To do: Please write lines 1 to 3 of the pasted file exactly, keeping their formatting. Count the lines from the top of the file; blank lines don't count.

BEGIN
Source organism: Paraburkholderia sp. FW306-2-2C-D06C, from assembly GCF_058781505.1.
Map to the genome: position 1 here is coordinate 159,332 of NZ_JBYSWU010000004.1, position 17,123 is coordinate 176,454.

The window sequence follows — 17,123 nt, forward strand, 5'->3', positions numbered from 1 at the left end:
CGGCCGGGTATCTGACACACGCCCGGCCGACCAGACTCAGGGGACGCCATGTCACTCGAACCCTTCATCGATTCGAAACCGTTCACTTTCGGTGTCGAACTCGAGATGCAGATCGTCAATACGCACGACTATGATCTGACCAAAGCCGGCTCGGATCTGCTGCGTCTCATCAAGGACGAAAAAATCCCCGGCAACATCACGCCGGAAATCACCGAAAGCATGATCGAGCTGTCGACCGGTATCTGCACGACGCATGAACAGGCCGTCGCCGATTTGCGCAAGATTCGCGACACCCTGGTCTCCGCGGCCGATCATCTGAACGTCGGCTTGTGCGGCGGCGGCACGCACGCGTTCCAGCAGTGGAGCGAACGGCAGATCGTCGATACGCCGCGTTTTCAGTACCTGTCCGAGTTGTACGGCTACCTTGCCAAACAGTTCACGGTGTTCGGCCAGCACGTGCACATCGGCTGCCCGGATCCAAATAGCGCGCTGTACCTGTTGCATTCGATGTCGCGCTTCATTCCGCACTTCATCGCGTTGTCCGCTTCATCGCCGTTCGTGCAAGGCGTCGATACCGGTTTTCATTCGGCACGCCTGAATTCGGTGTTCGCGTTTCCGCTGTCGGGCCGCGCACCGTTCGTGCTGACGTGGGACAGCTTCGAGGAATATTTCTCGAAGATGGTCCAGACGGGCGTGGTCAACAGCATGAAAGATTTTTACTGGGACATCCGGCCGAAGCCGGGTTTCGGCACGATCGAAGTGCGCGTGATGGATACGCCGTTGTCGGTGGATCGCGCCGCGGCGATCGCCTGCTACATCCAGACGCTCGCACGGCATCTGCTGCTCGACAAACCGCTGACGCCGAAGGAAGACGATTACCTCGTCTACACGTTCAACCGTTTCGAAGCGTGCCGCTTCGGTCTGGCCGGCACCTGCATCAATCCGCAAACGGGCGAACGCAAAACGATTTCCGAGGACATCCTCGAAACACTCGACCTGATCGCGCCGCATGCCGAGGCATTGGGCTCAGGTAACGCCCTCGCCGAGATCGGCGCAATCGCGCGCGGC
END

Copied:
Source organism: Paraburkholderia sp. FW306-2-2C-D06C, from assembly GCF_058781505.1.
Map to the genome: position 1 here is coordinate 159,332 of NZ_JBYSWU010000004.1, position 17,123 is coordinate 176,454.

The window sequence follows — 17,123 nt, forward strand, 5'->3', positions numbered from 1 at the left end: